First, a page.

The bleeding stopped, the areas of broken skin looked much less red and the swelling decreased. I followed the soak with a massage of a moistening healing salve and rested for them for the remainder of the evening.
(I just want to remark that I felt okay with using Comfrey while pregnant, even though I know that the herbs are absorbed into the body even during external use. For me, taking herbs externally is not less than taking them internally. However, just because I chose to use a Comfrey foot bath does not mean I would recommend other people do so – that is your call.)
The next day was the real test. Could I hike another day without ruining my feet yet again?
Verdict: My feet felt completely better. Hiked all day and not a problem arose.
Endless Herbal First Aid Possibilities
This poultice can be used for all sorts of skin irritations, bruises, strains and strains.
I have used this for things from postpartum sitz-baths, healing after surgery, bruises of all sorts, skin infections, diaper rash (a favorite), skinned knees and so on. Of course, the herbs can be changed to address your particular needs, but usually when I think of herbal first aid, especially for a poultice, Yarrow Calendula and Comfrey are ones that come to mind.
There are numerous possibilities for additional herbs to add to a skin healing compress.
Plantain, St. John’s Wort, Marshmallow are other ideas. What other herbs can you think of for this?
I would’ve really liked to have Plantain in here, but I didn’t have any of it dried at the time that I made this poultice.
Plantain is an excellent woundwort, very soothing and regenerative to the skin. It is drawing and anti-infective. Plantain really is an incredible healer. They have worked so well for bug bites, bee stings, stuck in splinters. This common weed is around, even in the wilderness although you will have to look closer to trailheads and roadsides (being mindful to not pick near car exhaust).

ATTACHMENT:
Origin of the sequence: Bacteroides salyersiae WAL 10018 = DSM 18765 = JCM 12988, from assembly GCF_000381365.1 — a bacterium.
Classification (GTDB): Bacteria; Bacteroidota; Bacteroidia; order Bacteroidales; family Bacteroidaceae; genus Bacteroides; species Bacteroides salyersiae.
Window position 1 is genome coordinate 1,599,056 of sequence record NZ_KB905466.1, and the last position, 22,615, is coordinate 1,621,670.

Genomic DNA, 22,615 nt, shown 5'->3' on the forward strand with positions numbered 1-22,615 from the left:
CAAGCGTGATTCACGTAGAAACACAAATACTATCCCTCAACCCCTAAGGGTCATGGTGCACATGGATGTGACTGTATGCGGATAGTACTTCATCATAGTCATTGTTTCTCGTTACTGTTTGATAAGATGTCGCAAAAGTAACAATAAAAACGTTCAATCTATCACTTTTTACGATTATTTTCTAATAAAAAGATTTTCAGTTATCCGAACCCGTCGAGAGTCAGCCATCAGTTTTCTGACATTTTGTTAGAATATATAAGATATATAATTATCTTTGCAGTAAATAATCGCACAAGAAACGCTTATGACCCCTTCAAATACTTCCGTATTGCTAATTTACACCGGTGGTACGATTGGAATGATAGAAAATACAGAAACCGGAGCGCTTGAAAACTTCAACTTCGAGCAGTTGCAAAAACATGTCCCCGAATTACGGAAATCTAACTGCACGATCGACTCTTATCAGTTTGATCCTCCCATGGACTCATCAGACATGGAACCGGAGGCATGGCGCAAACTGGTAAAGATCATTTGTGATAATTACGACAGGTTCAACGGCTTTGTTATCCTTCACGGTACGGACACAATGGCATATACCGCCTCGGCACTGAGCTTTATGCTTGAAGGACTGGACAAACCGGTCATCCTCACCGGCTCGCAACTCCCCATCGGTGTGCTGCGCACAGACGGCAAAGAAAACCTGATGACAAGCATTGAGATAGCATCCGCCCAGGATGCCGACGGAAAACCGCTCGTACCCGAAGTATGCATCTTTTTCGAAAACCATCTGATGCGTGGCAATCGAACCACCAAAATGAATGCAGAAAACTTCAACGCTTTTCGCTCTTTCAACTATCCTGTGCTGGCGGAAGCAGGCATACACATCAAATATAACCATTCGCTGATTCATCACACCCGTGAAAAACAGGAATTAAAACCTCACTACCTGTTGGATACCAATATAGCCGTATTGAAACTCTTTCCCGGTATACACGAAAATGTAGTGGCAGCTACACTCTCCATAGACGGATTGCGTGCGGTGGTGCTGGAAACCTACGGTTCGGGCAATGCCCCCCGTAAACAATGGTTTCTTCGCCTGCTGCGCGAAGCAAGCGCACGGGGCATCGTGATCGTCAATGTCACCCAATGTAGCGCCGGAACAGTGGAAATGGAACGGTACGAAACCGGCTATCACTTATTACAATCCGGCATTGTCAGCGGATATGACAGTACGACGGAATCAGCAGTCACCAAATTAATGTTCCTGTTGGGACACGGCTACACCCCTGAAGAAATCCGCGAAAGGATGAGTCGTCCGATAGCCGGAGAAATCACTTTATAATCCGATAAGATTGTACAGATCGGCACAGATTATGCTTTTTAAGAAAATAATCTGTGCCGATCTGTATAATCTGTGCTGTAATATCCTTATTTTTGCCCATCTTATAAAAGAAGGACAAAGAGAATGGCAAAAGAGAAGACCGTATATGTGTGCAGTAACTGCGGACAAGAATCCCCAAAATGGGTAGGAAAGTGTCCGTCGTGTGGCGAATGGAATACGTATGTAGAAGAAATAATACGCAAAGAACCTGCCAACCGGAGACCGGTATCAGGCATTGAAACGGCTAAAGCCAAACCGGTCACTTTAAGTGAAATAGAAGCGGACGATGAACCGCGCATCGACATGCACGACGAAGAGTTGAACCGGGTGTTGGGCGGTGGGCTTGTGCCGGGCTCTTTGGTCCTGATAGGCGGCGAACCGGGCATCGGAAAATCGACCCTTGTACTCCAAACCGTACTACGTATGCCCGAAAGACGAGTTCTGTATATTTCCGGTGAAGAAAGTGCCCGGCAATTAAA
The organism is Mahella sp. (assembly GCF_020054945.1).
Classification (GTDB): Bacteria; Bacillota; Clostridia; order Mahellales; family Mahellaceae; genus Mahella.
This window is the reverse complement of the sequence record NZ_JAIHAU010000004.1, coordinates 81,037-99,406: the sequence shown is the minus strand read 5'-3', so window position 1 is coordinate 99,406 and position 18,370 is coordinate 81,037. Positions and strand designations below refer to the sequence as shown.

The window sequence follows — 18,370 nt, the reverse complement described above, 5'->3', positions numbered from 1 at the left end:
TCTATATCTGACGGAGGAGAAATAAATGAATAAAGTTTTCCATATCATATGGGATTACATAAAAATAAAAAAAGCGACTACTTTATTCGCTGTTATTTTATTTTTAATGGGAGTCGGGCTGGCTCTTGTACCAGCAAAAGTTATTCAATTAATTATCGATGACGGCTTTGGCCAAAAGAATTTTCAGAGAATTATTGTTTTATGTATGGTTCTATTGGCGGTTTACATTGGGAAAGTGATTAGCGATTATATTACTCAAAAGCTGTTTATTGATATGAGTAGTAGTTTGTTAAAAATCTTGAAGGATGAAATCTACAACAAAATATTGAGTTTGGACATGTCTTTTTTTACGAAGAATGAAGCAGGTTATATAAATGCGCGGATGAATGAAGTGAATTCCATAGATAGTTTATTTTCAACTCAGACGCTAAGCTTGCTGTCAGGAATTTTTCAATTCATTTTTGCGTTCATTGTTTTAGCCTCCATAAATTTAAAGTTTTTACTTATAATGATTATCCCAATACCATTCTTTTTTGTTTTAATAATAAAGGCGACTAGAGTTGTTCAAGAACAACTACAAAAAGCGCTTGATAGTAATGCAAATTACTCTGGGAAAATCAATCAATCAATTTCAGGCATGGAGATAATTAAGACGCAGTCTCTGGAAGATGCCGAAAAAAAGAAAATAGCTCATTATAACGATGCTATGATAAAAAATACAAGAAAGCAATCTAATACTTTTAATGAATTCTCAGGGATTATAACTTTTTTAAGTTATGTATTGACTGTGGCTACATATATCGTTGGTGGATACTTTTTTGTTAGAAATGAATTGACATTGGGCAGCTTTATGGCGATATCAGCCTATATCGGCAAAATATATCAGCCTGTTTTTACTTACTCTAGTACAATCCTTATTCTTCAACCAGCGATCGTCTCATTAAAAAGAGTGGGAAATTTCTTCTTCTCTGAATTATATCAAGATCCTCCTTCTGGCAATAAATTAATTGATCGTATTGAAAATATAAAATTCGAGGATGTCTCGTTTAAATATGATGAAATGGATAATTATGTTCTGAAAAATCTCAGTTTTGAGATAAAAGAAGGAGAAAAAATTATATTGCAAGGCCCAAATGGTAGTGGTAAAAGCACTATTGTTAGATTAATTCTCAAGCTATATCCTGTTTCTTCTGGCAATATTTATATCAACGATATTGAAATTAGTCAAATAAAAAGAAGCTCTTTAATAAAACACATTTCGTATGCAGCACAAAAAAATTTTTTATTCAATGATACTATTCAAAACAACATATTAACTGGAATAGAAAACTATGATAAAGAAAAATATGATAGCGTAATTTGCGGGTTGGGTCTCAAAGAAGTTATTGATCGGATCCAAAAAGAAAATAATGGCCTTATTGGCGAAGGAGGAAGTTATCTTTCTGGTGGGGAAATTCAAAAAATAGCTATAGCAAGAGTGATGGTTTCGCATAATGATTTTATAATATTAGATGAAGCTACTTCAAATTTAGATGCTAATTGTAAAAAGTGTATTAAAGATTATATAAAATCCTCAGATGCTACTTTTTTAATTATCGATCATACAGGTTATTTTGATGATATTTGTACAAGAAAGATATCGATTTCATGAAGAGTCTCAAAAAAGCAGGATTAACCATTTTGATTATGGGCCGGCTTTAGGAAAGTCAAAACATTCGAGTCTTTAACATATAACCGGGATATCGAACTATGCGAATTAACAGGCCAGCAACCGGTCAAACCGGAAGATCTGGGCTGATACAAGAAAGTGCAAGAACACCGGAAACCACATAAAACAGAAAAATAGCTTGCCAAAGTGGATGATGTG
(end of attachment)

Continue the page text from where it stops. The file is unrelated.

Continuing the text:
A side note: Plantain is disruptive to the infective processes that take place in the formation of a biofilm in chronic infections. And Plantain, along with Althea and Calendula, are my herbs of choice for treating leaky gut (credit: I learned this formula from Paul Bergner).
Thank you for coming on this journey back in time with me. These herbs saved my feet then, and they have come with me thought the journey of parenthood, where I used them a LOT, especially with diaper rash, which my kids got a lot when they were teething.
For the little ones, I decrease or remove the Yarrow although I used Yarrow more with my oldest child as he would get bleeding diaper rash when I had dairy (telltale sign of a dairy problem). I love adding Chamomile and Lavender to the poultices for babies because then it smells so sweet, and both are wonderful skin healers in and of themselves.
Take care, herbal folks. The herbs are here when you need them.
Hello, we tried this as a compress on my husbands rash from some old bug bites, but I omitted the comfrey root due to his liver not detoxing fully, I didn’t want to add any PA’s. This was the first night we’ve tried it but we’re both becoming overly frustrated with nothing working–do you have any feedback on when you think this remedy should start working–has this happened to anyone you know?
I appreciate any feedback. Thanks
Hi Olivia, the Yarrow and Calendula poultice is more more cuts, scrapes, blisters, sprains, bruises, pain and less for bites, rashes, itching or infections. For an old bug bite, I’d look into anti-infective herbs like adding in Plantain, yellow berberine containing herbs like Oregon Grape, and soothing to itch herbs like self-heal and violet. These are just a few ideas – there are many more herbs to chose from. best of luck!